What Do Wild Turkey Eat In Winter?

The secret of a successful hunt has little to do with your shooting ability and everything to do with knowing where the animals are.  Back before hunting seasons, this was easy.  Once you found your quarry, you just followed them.

Things aren’t that simple now.  Very few of us have the time to devote to that much scouting.  Turkey can be a challenge to scout anyway.  By spring with its abundance of food, they could be anywhere.

If you want guaranteed success, you need to know where the turkey were when food was sparse and that means understanding the winter food supply.  Once you know where they winter you can predict where they will migrate.

A Turkey’s Diet

Turkey are not known to be picky eaters and will eat almost anything.  The common foods are:

  • Nuts including hickory, beech, walnut, and acorns
  • Seeds including corn, seed from bird feeders, wheat and other grains
  • Wild fruits and berries
  • Foliage in the form of shoots leaves
  • Plant parts such as bulbs, roots, and buds
  • Insects
  • Worms and mollusks including slugs and snails
  • Small reptiles

Which of these make up the diet of turkey in your area will depend on your climate, what is available, and when they can find it.  In Florida, lizards and worms may be available year-round where in Maine, the diet will be mostly nuts.

Winter Food Sources

Most food will be gone by winter with every creature in the woods foraging to get fat before the weather gets bad.  There are a few food items that are more likely to hang on until those later months.  What these are is regionally dependent as well as on what other species are in the area.

For the purposes of this article, we will consider mostly the middle of the country and the northern states.  This takes care of the most common turkey habitats and areas known for the best turkey hunting.

Fields and orchards are big draws for winter turkey.  Fields will have remnants of the crops grown there.  Favorites are soybean, corn, and grains.  These areas are often picked fairly clean but a turkey is an industrious animal and will pick through fields over and over for the last morsel.

A personal favorite are apple orchards.  Apples, especially in cooler climates, will remain on the ground for months without being eaten.  A turkey doesn’t care and will gladly pick through rotten fruit for any edible part.  If you have access to an orchard, especially one near a wood line, this is a good place to start scouting.

Bird lovers in rural areas often learn how pernicious turkeys are.  They will raid any backyard bird feeder, often causing significant damage in the process.  A feeder that is kept constantly stocked will often become a hub for turkey activity.  Scouting surrounding areas can be beneficial.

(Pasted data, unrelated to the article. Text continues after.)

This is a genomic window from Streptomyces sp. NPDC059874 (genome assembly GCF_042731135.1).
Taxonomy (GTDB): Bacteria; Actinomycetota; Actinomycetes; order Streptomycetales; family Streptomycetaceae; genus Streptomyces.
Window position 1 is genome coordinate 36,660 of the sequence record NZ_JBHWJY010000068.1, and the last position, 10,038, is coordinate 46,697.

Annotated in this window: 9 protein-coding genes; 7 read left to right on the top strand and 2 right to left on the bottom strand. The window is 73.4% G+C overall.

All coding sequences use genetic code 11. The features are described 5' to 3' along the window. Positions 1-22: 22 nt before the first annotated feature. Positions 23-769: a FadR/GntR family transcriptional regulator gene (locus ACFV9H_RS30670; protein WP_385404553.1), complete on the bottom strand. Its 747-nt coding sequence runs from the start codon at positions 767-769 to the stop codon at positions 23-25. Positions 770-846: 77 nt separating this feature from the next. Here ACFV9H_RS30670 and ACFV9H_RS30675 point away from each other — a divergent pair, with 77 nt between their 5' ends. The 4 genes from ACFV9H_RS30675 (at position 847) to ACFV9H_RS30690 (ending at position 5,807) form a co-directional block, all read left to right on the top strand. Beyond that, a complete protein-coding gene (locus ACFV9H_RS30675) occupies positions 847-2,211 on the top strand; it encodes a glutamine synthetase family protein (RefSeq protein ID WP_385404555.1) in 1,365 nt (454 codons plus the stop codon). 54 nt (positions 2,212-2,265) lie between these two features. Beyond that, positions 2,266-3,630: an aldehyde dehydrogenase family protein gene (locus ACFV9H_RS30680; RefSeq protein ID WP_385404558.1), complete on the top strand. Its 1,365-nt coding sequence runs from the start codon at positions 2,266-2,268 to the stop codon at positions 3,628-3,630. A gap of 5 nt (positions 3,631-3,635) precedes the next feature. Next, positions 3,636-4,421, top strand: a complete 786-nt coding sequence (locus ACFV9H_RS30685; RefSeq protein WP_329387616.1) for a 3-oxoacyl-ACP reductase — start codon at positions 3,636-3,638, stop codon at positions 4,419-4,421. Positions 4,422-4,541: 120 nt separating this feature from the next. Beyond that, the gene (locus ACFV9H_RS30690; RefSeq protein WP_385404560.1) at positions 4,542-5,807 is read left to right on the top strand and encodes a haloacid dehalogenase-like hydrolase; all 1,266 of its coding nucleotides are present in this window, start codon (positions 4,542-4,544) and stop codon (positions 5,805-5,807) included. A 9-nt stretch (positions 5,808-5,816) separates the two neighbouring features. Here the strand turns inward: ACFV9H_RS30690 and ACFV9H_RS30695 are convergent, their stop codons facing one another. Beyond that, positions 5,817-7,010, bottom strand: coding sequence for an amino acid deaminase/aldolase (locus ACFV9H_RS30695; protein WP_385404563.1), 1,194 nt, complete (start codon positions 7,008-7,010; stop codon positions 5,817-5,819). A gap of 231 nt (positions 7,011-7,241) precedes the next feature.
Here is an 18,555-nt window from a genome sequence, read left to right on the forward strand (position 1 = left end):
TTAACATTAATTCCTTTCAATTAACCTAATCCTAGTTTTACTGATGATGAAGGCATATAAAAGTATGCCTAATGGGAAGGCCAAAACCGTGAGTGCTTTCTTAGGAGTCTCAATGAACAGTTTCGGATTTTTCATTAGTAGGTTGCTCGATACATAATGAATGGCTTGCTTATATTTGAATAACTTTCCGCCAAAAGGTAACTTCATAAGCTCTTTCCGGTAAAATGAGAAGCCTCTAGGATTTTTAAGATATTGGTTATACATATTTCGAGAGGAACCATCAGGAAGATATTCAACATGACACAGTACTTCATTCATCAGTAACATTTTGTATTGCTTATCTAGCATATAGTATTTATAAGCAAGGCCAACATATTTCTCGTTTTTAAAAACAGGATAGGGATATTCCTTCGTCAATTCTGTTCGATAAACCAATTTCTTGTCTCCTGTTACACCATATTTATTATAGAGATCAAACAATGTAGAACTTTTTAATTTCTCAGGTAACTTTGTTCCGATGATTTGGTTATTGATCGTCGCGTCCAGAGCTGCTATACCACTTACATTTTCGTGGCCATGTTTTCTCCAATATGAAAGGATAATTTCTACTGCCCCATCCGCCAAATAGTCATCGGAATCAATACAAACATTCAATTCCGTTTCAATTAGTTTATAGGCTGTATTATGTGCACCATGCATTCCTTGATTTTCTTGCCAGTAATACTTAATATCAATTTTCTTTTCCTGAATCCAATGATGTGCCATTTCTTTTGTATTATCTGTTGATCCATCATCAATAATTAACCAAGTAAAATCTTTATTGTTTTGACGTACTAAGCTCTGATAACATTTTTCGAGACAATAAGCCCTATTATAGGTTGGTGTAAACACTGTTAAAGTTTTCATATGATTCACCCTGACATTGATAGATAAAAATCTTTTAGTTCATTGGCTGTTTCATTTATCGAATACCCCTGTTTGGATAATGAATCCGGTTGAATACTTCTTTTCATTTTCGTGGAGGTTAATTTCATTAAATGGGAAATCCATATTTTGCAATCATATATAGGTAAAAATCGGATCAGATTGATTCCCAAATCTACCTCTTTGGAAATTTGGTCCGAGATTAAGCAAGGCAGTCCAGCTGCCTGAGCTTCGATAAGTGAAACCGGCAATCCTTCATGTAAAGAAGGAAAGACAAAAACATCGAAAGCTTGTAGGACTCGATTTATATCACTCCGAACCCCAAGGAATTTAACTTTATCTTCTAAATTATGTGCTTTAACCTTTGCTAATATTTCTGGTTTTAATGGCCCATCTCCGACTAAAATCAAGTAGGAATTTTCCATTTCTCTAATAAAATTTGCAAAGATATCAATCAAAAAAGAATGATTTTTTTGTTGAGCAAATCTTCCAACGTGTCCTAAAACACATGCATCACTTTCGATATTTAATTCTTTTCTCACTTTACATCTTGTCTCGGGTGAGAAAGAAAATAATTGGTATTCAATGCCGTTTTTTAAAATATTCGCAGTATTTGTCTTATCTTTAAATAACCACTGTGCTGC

If you don’t have access to any of these areas and have to hit the woods, you are looking for dense stands of nut-bearing trees.  The majority of these nuts will have been picked through by squirrels long before but any remaining nuts are a lure for turkey.

Hickory and Beech are probably the longest lasting of the nuts and are a great place to start.  Scouting areas around these trees is often fruitful.

A last resort are areas dense with rotten timber.  Often these trees can still have an ample supply of grubs and other invertebrates even in the dead of winter.  If you have found no turkey anywhere else, this could be the area holding them.

Protein-rich foods like insects are much more calorie dense than other winter foods.  They are also not as coveted by other animals at this time of year.  Scouting these areas can be more difficult but not impossible with a reasonable chance of success.

Once you find a Turkey

The whole reason to concern yourself with winter diet is to figure out where the turkey will be heading next.  Spring is a time of plenty and a favorite food for most plant-eating animals is new growth.  Turkey often hit open fields for the freshest food sources.

Look for farm fields or other open areas near where you found them in winter.  These will experience the quickest new growth and likely draw birds faster than anywhere else.  Depending on the local population, these areas can often hold turkey for several weeks to a month.

Though many flocks of turkey will begin to move as spring mating season gets underway, knowing their path from winter can be the edge you need. Tracing their migration is the secret to turkey hunting success and a nearly guaranteed kill when hunting season arrives.

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